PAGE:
It’s estimated that only about 10 percent of K-12 schools teach computer science. Some companies are trying to fill a void in American public education by teaching kids computer programming basics. The push comes amid projections that there will be far more tech sector jobs than computer science graduates to fill them.
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As more schools across the country begin to use tablets in classrooms, it’s worth taking the time to note how other countries are incorporating tablets for learning. In this Slate article, Lisa Guernsey points out that the emphasis is less on games and interactive content and more on the iPad as a tool for capturing experiences.
In the book Teacherpreneurs: Innovative Teachers Who Lead But Don’t Leave, the authors discuss how American teachers can create opportunities to become leaders in their schools and in their fields. This excerpt focuses on how educators in Finland see themselves as leaders.
Just a couple of short years ago, the presence of tablets in schools was an exceptional phenomenon. This year, as students across the country go back to school, the presence of tablets is far more common in classrooms. Here are the top-rated devices for education and a look what’s distinct about each one.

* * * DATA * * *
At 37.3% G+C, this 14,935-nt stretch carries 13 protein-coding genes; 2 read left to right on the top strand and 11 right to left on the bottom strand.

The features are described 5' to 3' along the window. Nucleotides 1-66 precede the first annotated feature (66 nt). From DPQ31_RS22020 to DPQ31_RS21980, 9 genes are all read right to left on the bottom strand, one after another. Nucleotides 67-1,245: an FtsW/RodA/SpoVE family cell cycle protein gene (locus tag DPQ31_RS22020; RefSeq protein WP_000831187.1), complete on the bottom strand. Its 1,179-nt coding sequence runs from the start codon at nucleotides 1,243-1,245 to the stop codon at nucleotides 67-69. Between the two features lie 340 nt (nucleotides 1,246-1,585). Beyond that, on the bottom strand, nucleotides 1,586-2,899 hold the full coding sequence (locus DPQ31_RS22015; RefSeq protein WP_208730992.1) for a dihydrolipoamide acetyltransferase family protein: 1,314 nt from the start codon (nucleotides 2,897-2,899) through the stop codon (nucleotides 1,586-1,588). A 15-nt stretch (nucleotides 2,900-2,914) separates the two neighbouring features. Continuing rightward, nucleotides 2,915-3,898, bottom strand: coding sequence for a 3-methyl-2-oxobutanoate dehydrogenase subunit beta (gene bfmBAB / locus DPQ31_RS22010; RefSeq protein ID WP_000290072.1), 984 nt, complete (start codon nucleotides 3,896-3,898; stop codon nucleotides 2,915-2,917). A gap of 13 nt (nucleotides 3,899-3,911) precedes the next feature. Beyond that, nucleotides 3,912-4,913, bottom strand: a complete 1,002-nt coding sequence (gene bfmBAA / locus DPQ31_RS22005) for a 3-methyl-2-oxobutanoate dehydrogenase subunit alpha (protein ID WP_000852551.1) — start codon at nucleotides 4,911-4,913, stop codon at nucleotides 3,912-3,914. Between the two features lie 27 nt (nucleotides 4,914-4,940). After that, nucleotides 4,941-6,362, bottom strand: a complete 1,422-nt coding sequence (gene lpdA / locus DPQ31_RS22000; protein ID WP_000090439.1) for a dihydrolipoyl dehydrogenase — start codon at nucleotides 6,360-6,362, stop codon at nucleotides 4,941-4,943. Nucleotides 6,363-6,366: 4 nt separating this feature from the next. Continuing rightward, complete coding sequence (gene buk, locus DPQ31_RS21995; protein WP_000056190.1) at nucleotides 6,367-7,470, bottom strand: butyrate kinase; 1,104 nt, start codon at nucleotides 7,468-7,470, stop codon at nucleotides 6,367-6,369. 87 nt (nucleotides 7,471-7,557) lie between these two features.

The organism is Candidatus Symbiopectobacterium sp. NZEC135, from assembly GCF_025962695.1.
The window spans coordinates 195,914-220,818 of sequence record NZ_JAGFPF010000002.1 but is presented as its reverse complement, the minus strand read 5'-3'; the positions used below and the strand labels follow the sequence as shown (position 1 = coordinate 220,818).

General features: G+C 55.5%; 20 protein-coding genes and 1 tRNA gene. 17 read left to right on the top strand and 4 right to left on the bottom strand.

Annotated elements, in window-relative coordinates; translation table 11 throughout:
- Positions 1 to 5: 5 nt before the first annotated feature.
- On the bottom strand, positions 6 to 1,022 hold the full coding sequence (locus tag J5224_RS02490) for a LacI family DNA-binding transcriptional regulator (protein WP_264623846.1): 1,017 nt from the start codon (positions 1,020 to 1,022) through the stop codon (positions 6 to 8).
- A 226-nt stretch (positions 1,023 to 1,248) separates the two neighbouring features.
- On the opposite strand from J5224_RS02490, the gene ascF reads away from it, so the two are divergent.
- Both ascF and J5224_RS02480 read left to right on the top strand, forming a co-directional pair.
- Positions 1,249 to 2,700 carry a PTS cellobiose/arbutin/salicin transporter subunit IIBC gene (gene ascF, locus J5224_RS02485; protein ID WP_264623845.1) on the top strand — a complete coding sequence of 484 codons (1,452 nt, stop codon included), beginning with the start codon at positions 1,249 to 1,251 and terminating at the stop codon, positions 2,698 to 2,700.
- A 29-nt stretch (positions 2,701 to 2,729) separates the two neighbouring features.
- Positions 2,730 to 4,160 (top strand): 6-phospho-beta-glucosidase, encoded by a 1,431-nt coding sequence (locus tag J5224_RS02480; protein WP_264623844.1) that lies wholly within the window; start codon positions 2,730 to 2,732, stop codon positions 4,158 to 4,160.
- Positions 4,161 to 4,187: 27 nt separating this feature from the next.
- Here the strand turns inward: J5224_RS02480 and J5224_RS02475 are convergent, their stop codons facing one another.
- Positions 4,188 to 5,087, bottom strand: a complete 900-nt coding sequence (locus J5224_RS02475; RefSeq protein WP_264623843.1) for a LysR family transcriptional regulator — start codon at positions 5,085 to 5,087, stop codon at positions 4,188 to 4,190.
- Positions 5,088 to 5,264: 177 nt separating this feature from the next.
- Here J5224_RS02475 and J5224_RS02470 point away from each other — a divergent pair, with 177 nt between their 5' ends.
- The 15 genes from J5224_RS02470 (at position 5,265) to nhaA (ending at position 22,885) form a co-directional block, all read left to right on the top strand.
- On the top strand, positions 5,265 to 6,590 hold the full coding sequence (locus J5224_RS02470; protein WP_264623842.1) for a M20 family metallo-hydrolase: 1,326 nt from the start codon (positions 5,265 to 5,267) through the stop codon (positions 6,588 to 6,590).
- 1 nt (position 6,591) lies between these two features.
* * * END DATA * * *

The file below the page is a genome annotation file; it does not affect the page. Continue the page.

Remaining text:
In the best learning environments, sharing work doesn’t just mean posting on the Internet, it means building connections with a wider community, so that sharing becomes part of a set of relationships and patterns of exchange. Here are some ideas on how to get started.
The famous rivalry between Google and Apple is finding its way into schools, and Google is looking to dethrone the famous iPad with its new Google Play for Education, a suite of apps and management tools that will be available to teachers and students this fall.
Second-grade teacher Erin Klein wanted a classroom where students could move around freely, sit comfortably, and work together. So she got rid of her desks.
No one knows which product or model will ultimately strike it big. In the meantime, investors keep pumping money into products that seem promising because “everybody is waiting for the Facebook of education to come along,” says one industry analyst.